p. 549n—says Coleridge would have learned that mercury freezes at -40˚F from Rees’s Cyclopedia, or from accounts of Arctic travelers, esp. Franklin or Hearne.
p. 615—William Wales, mathematician and astronomer, was on Cook’s 2nd voyage and then in 1775 became Master of the Royal Mathematical School at Christ’s Hospital. Note asks whether Wales contributed to C’s account of the South Ice in Ancient Mariner. [Also note Wales’s connection as maths teacher of Leigh Hunt at Christ’s Hospital.]
p. 834, (Thomas Fuller)— notes ice as the element of the Eskimo in the Frozen Zone: “utter Snow-Land.”
p. 985, re Hearne, Coleridge doubts Hearne’s version of the irreligion of the Northern Indians: Hearne should have questioned the old men, and the women. [See also Lowes’ The Road to Xanadu, p. 493, and his Aids to Reflection, p. 346-47.]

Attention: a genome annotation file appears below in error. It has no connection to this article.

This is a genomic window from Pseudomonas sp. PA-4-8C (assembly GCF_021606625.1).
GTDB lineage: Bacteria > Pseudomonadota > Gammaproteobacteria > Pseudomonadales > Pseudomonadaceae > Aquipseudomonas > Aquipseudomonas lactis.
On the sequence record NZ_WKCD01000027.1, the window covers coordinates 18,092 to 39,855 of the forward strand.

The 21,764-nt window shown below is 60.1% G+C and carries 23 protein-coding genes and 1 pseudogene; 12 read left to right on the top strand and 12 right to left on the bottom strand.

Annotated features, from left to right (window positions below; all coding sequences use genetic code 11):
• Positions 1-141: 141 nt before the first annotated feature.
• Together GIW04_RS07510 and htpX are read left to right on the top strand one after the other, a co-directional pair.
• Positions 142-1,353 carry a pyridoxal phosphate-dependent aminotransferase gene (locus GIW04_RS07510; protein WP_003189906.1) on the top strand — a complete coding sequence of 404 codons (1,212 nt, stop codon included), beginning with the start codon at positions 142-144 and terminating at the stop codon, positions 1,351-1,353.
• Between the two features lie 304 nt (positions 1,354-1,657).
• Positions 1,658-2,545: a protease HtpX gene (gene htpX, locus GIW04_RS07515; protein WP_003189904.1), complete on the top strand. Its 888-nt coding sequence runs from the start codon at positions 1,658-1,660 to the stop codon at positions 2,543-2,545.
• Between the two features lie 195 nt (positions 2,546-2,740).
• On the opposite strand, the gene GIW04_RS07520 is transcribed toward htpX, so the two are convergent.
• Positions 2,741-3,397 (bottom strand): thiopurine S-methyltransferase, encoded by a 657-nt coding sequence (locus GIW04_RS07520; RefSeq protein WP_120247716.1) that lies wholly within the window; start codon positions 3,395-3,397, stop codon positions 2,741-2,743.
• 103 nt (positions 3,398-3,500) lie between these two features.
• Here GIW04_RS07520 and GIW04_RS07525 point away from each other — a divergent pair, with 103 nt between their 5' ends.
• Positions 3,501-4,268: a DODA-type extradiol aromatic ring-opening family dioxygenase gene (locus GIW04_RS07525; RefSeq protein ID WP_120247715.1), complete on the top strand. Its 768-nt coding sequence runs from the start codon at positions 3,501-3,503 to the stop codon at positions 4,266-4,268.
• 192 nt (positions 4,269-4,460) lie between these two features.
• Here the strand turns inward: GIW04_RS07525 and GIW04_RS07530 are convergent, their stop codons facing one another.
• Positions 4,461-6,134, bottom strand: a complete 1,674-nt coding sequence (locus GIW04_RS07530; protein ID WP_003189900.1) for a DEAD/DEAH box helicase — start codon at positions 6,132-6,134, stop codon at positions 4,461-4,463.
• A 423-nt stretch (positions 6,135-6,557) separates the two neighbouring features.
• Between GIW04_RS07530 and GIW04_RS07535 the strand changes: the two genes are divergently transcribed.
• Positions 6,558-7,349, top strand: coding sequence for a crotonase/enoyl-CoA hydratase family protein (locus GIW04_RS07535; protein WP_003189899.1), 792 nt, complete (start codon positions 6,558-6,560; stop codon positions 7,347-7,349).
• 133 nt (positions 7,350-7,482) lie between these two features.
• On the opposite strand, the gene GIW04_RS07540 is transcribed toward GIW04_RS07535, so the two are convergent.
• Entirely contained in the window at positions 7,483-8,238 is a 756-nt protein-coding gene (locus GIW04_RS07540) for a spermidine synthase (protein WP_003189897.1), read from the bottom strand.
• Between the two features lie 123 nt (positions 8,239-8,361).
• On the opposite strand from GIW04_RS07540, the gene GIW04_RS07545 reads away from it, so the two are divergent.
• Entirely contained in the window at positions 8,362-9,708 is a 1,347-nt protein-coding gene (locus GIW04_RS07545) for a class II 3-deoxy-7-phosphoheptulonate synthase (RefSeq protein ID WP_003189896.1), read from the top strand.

p. 1108, refers to Capt. Lyon’s Private Journal (1821-23) for an account of an Eskimo Conjurer (p. 358-61; 365-67).
p. 1140, re Richard Hooker, 1862: Hence Errors become like Glaciers or Ice-bergs in the Frozen
p. 989n: how many thousands believe the existence of red snow on the testimony of Capt. Parry.—But who can expect more than Hints in a marginal note?—
p. 303, Coleridge critical of Robert Robinson.
p. 491: evaporation after the Flood “would have sufficed to erect the two Girdles of Ice at a given distance from the Equator….”
p. 105, from Southey: Few things impress me so strongly with the Devil’s reach of Craft, as the way in which by a due instillation of a few false principles he has managed now to frustrate, now to convert to his own interests…a Host of Missionaries, of the Romish Church, in India and S. America. With a Rump of Ice and a Front all fire he sends the glow of Hell into the Catholics with whom he shakes hands, & freezes the Protestants on whom he turns his back. S.T.C.